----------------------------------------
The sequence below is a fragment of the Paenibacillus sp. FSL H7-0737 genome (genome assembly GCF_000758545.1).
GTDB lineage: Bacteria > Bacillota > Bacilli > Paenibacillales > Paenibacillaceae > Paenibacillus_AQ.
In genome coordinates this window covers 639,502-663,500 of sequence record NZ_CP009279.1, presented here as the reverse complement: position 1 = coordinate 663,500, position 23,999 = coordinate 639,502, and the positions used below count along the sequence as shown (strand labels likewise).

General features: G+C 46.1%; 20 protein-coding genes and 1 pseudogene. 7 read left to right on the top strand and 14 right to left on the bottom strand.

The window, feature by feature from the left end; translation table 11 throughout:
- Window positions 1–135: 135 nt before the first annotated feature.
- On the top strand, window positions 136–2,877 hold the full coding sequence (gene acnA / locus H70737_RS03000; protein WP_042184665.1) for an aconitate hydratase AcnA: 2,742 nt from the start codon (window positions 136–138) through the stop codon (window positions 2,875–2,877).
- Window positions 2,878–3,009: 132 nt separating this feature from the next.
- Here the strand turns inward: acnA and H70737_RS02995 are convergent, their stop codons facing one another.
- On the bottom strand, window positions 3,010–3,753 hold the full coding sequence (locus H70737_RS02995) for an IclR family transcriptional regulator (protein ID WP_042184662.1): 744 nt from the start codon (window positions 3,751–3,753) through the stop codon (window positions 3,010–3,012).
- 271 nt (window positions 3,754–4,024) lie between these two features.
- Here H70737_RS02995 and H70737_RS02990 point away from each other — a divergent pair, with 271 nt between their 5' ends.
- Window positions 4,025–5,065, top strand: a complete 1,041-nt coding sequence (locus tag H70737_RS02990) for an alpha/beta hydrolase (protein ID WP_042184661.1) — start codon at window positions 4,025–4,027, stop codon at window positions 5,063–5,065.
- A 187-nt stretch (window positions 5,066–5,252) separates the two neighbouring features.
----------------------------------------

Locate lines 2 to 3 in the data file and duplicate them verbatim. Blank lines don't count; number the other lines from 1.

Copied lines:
GTDB lineage: Bacteria > Bacillota > Bacilli > Paenibacillales > Paenibacillaceae > Paenibacillus_AQ.
In genome coordinates this window covers 639,502-663,500 of sequence record NZ_CP009279.1, presented here as the reverse complement: position 1 = coordinate 663,500, position 23,999 = coordinate 639,502, and the positions used below count along the sequence as shown (strand labels likewise).